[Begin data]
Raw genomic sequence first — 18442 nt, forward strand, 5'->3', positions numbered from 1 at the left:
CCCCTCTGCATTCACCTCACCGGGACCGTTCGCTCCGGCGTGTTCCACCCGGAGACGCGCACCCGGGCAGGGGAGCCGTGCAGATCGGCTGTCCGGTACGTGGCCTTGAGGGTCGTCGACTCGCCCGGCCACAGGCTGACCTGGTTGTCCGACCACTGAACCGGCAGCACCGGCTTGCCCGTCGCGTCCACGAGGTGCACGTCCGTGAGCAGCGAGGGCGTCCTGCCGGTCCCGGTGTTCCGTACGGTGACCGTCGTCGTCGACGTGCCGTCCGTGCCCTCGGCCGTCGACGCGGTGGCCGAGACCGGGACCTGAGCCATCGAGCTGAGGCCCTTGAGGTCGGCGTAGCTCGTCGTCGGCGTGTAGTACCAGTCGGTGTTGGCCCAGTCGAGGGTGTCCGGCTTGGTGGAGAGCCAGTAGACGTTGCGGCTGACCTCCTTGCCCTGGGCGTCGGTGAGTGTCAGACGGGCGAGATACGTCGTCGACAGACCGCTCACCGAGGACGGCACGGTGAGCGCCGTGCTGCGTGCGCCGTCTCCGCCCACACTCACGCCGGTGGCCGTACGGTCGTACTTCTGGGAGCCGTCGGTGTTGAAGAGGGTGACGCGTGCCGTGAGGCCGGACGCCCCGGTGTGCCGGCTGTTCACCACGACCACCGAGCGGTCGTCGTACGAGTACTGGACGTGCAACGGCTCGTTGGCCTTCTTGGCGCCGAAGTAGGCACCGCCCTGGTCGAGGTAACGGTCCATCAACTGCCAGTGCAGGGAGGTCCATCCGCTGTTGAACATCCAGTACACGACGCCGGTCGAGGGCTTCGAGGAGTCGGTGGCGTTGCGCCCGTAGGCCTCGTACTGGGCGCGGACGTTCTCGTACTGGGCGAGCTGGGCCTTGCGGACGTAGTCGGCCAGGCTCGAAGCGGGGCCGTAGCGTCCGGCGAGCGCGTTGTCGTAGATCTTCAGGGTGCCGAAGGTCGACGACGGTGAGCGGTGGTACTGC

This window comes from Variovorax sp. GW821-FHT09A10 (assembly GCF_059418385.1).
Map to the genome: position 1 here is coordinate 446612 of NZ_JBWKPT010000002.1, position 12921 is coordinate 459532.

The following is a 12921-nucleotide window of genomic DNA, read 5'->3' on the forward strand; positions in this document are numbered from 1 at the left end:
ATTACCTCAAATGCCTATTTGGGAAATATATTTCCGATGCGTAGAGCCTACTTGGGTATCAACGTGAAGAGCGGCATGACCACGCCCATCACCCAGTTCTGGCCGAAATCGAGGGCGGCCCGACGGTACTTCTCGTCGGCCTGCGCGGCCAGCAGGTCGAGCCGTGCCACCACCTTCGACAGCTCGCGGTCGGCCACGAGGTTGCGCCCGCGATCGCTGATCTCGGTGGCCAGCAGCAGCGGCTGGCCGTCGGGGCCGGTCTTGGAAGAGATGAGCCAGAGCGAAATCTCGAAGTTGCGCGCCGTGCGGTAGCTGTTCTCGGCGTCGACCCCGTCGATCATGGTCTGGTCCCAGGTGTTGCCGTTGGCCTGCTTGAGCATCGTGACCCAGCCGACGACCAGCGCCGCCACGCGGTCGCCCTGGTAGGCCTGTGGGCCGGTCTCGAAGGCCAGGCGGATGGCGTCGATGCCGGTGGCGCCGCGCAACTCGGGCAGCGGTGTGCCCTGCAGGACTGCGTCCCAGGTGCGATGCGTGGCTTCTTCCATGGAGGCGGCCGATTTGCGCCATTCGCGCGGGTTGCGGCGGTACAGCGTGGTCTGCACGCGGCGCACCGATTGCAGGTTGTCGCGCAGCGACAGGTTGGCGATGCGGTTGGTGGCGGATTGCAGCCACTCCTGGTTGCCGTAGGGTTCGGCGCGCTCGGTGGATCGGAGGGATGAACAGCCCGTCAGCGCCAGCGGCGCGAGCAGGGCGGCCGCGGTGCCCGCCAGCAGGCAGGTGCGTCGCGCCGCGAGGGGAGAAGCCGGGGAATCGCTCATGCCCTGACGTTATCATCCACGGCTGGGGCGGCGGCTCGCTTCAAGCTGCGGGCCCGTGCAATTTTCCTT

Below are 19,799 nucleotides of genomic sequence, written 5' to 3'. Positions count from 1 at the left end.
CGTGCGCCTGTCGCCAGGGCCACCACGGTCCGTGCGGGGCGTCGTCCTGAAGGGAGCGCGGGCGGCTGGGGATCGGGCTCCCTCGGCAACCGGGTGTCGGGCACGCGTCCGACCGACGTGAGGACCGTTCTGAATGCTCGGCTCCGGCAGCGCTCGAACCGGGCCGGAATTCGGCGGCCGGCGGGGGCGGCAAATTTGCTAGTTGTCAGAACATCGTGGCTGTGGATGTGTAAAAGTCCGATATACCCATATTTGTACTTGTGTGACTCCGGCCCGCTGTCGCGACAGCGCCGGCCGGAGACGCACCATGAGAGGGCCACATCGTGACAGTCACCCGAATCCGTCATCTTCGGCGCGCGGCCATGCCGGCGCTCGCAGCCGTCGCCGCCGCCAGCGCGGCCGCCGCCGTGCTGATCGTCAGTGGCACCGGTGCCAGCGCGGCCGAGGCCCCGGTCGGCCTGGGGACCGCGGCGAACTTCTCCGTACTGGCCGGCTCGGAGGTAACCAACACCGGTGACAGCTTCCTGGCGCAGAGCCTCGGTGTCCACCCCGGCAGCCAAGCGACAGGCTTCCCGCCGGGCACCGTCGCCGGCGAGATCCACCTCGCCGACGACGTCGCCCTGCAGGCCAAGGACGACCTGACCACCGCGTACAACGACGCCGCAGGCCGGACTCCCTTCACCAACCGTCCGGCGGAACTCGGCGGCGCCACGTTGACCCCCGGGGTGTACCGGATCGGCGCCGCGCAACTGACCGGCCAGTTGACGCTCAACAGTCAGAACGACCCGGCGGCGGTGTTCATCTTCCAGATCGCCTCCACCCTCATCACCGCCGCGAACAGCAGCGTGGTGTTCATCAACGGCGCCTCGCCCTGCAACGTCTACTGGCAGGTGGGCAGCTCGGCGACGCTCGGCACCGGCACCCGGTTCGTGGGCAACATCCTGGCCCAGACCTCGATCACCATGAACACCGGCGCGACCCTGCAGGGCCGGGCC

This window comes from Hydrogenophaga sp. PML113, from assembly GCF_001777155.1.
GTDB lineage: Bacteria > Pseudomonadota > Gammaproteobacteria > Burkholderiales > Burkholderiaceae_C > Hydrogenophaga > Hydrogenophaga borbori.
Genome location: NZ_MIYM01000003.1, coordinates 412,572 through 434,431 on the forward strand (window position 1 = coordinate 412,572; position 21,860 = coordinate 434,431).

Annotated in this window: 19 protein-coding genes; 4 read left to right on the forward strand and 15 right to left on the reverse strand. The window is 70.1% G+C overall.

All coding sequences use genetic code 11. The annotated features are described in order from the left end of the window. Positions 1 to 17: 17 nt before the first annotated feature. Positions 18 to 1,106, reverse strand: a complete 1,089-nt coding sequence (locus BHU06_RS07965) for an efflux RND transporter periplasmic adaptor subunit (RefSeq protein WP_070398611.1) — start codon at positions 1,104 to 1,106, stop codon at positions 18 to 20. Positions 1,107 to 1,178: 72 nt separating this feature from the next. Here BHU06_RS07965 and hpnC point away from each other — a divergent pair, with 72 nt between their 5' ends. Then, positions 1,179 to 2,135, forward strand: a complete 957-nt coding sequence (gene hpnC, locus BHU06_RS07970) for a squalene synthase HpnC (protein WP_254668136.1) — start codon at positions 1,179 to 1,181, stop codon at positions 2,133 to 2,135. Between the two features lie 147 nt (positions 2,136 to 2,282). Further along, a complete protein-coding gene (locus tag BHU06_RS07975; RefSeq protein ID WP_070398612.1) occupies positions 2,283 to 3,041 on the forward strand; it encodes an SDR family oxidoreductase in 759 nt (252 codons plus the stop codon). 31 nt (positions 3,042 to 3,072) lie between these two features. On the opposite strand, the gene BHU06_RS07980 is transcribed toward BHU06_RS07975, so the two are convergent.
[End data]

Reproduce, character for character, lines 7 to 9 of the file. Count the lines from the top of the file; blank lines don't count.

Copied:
Below are 19,799 nucleotides of genomic sequence, written 5' to 3'. Positions count from 1 at the left end.
CGTGCGCCTGTCGCCAGGGCCACCACGGTCCGTGCGGGGCGTCGTCCTGAAGGGAGCGCGGGCGGCTGGGGATCGGGCTCCCTCGGCAACCGGGTGTCGGGCACGCGTCCGACCGACGTGAGGACCGTTCTGAATGCTCGGCTCCGGCAGCGCTCGAACCGGGCCGGAATTCGGCGGCCGGCGGGGGCGGCAAATTTGCTAGTTGTCAGAACATCGTGGCTGTGGATGTGTAAAAGTCCGATATACCCATATTTGTACTTGTGTGACTCCGGCCCGCTGTCGCGACAGCGCCGGCCGGAGACGCACCATGAGAGGGCCACATCGTGACAGTCACCCGAATCCGTCATCTTCGGCGCGCGGCCATGCCGGCGCTCGCAGCCGTCGCCGCCGCCAGCGCGGCCGCCGCCGTGCTGATCGTCAGTGGCACCGGTGCCAGCGCGGCCGAGGCCCCGGTCGGCCTGGGGACCGCGGCGAACTTCTCCGTACTGGCCGGCTCGGAGGTAACCAACACCGGTGACAGCTTCCTGGCGCAGAGCCTCGGTGTCCACCCCGGCAGCCAAGCGACAGGCTTCCCGCCGGGCACCGTCGCCGGCGAGATCCACCTCGCCGACGACGTCGCCCTGCAGGCCAAGGACGACCTGACCACCGCGTACAACGACGCCGCAGGCCGGACTCCCTTCACCAACCGTCCGGCGGAACTCGGCGGCGCCACGTTGACCCCCGGGGTGTACCGGATCGGCGCCGCGCAACTGACCGGCCAGTTGACGCTCAACAGTCAGAACGACCCGGCGGCGGTGTTCATCTTCCAGATCGCCTCCACCCTCATCACCGCCGCGAACAGCAGCGTGGTGTTCATCAACGGCGCCTCGCCCTGCAACGTCTACTGGCAGGTGGGCAGCTCGGCGACGCTCGGCACCGGCACCCGGTTCGTGGGCAACATCCTGGCCCAGACCTCGATCACCATGAACACCGGCGCGACCCTGCAGGGCCGGGCC

This window comes from Hydrogenophaga sp. PML113, from assembly GCF_001777155.1.